If you have an estate plan in place, you’re already far ahead of the curve. More than half of the adult population in the U.S. doesn’t have any estate planning documents such as a will or trust, according to a 2017 survey.
However, your work isn’t over yet. A lot can change in the time between creating your end-of-life plans and your actual end of life. You’ll want to review your estate plan periodically to ensure it still aligns with your wishes.
A good rule of thumb is that if your estate plan is three or more years old, it’s probably time to review it with your attorney. There are also specific circumstances and life events that may require you to revise your documents sooner.
Changes to the family
Families are prone to grow. Perhaps you welcomed a new child or grandchild into the world and wish to name them in your estate plan. You may also have new in-laws or stepchildren you want to include. Becoming married, remarried, divorced or widowed are all circumstances that can create a need for revisions.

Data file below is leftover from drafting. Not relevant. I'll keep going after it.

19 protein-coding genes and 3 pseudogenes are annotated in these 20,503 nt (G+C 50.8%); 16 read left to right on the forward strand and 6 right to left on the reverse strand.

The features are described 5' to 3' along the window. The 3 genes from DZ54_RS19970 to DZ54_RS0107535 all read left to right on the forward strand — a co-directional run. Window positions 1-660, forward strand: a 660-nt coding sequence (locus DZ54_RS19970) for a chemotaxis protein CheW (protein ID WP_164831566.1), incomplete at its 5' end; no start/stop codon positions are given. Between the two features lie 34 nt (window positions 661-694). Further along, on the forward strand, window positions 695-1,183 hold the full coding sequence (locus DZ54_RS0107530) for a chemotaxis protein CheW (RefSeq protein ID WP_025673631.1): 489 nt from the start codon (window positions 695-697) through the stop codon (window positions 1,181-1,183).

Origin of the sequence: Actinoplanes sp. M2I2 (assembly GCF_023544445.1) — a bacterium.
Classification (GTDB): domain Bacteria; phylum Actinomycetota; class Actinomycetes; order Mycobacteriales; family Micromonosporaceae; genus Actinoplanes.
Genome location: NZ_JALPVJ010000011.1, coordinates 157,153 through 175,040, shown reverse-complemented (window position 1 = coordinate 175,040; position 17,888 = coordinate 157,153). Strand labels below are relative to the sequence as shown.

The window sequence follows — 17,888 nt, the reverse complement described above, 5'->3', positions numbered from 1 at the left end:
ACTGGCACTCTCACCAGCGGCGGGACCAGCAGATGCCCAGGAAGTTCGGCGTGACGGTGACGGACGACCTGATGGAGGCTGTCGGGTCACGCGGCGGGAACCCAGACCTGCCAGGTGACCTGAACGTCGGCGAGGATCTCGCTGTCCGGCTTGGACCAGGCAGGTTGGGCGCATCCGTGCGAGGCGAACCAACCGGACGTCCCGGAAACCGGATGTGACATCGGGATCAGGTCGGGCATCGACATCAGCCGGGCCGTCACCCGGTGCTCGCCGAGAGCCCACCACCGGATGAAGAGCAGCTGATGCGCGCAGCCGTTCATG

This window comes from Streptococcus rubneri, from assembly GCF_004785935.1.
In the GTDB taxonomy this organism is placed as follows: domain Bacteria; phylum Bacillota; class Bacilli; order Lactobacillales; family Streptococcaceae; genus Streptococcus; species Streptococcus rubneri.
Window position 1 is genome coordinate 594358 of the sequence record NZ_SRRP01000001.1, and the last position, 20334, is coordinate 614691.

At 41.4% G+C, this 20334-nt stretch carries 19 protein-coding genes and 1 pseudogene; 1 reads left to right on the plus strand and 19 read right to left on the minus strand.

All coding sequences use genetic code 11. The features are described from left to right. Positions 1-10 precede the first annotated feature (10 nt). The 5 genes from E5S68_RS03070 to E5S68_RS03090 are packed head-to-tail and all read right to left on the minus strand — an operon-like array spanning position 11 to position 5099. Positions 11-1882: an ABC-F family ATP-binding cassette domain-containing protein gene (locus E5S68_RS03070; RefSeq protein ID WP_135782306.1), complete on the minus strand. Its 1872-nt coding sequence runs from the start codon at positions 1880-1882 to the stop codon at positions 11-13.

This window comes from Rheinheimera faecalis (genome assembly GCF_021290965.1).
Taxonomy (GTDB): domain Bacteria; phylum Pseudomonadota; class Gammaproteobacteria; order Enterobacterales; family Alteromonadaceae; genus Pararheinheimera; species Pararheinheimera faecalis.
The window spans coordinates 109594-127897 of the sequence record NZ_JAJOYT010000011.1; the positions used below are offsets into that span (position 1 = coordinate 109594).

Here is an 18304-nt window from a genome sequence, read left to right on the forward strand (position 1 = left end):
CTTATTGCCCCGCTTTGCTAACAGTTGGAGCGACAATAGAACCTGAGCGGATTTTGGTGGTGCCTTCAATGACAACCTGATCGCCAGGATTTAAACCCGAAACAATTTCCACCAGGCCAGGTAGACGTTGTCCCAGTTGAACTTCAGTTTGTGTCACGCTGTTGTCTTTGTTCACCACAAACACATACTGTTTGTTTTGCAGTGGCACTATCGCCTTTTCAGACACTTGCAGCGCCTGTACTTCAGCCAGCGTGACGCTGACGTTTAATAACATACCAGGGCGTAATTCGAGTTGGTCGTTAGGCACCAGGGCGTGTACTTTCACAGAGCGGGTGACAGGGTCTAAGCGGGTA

Moving out of state
Estate planning laws vary from state to state. If you have moved across state lines, you’ll want to update your estate plan to ensure it is still effective in your new place of residence. This is also true if you purchase a second home out of state.
Changes to your assets
If the value of your estate has increased or decreased substantially, your estate planning documents must reflect this. You may wish to revise how your property is divided. If you’ve bought or sold a significant asset, such as a house or car, you’ll want to ensure it’s included in your end of life plans.
Choosing a new executor or trustee
The role of executor or trustee is a big undertaking. The person you choose will be responsible for carrying out your plans. Sometimes, the person you initially appointed for the role is no longer appropriate for the job. They may have passed on, developed a severe health condition or moved too far away. You can choose a new person for the position at any time.
Keeping on top of your estate plan may not be high on your to-do list, but it’s in the best interests of your loved ones. Reviewing your estate plan every few years will ensure your final wishes are upheld.